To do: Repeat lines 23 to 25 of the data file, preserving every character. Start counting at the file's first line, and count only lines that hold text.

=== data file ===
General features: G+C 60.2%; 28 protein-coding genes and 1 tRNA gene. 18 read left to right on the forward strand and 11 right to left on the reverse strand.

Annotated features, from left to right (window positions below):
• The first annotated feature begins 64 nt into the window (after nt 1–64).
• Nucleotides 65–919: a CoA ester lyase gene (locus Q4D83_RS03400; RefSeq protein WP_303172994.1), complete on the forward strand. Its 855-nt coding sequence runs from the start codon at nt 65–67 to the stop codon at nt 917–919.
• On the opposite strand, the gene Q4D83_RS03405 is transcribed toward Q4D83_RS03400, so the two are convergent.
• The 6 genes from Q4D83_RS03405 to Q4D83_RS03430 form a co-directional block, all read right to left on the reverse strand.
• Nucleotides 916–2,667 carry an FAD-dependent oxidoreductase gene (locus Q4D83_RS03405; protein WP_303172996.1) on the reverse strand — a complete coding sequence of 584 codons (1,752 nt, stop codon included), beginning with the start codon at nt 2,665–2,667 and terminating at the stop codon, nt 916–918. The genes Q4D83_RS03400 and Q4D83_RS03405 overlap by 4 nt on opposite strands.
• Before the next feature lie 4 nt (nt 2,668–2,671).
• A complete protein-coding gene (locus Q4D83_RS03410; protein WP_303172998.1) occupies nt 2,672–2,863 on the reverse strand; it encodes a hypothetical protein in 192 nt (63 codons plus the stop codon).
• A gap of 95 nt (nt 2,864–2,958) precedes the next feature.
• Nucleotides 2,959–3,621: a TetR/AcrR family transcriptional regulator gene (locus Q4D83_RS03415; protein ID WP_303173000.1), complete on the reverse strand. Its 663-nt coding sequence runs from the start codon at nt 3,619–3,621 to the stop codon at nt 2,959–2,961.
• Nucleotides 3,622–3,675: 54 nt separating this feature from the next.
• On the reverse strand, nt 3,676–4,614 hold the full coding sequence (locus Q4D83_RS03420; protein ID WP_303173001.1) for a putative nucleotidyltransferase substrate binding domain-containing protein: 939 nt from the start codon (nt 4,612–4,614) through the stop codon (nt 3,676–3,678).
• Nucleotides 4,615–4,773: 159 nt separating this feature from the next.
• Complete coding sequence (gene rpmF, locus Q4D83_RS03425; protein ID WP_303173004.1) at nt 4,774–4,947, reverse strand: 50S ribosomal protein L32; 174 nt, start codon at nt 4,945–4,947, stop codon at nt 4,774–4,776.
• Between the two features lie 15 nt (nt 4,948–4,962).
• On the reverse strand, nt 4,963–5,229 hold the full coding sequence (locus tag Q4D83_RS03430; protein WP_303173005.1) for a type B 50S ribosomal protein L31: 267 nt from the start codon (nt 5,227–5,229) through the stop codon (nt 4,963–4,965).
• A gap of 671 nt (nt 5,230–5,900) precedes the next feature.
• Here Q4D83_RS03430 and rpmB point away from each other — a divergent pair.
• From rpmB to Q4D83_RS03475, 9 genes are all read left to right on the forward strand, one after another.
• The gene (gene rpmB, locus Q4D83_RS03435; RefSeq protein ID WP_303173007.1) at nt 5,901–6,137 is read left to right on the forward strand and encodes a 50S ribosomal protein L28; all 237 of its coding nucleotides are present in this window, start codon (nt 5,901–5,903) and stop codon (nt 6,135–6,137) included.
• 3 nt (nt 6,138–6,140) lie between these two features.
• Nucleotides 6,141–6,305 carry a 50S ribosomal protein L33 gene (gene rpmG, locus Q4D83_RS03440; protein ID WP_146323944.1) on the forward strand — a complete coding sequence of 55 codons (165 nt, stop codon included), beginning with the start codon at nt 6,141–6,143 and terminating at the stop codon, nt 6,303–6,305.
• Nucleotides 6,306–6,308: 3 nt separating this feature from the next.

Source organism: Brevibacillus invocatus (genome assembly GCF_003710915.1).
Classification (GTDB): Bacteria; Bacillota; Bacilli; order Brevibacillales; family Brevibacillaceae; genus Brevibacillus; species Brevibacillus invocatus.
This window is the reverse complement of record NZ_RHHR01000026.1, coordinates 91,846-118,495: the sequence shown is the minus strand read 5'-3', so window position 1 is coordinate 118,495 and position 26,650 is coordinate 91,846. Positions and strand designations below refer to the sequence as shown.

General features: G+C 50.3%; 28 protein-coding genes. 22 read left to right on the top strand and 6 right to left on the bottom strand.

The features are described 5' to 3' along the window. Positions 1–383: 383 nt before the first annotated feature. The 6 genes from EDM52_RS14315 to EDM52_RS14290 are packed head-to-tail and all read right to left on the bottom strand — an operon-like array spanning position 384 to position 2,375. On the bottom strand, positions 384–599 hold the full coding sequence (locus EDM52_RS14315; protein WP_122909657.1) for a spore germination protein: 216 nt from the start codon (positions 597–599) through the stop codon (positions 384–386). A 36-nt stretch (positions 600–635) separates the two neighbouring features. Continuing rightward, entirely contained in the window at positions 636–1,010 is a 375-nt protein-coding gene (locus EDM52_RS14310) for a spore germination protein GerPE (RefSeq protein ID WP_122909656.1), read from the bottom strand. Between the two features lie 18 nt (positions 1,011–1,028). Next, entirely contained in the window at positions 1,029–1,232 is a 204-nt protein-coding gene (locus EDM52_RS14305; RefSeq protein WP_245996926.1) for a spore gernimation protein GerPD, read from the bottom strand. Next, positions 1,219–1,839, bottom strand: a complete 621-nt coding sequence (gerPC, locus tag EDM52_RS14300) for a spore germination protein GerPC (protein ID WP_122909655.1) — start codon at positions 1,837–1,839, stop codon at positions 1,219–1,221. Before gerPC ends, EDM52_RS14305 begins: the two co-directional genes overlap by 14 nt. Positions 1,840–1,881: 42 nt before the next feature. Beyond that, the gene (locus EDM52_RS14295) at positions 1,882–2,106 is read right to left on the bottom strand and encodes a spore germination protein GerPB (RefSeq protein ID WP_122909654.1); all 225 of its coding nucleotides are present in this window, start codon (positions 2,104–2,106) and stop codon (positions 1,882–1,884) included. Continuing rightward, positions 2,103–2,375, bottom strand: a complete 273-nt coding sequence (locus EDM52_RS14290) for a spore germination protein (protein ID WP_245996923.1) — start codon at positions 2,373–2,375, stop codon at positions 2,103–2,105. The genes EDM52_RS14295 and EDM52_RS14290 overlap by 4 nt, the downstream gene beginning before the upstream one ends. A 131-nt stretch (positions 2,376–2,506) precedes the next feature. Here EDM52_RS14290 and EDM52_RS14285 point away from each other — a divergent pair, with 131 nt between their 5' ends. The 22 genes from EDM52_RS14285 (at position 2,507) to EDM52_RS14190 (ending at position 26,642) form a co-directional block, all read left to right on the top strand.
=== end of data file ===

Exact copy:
• Nucleotides 6,141–6,305 carry a 50S ribosomal protein L33 gene (gene rpmG, locus Q4D83_RS03440; protein ID WP_146323944.1) on the forward strand — a complete coding sequence of 55 codons (165 nt, stop codon included), beginning with the start codon at nt 6,141–6,143 and terminating at the stop codon, nt 6,303–6,305.
• Nucleotides 6,306–6,308: 3 nt separating this feature from the next.

Source organism: Brevibacillus invocatus (genome assembly GCF_003710915.1).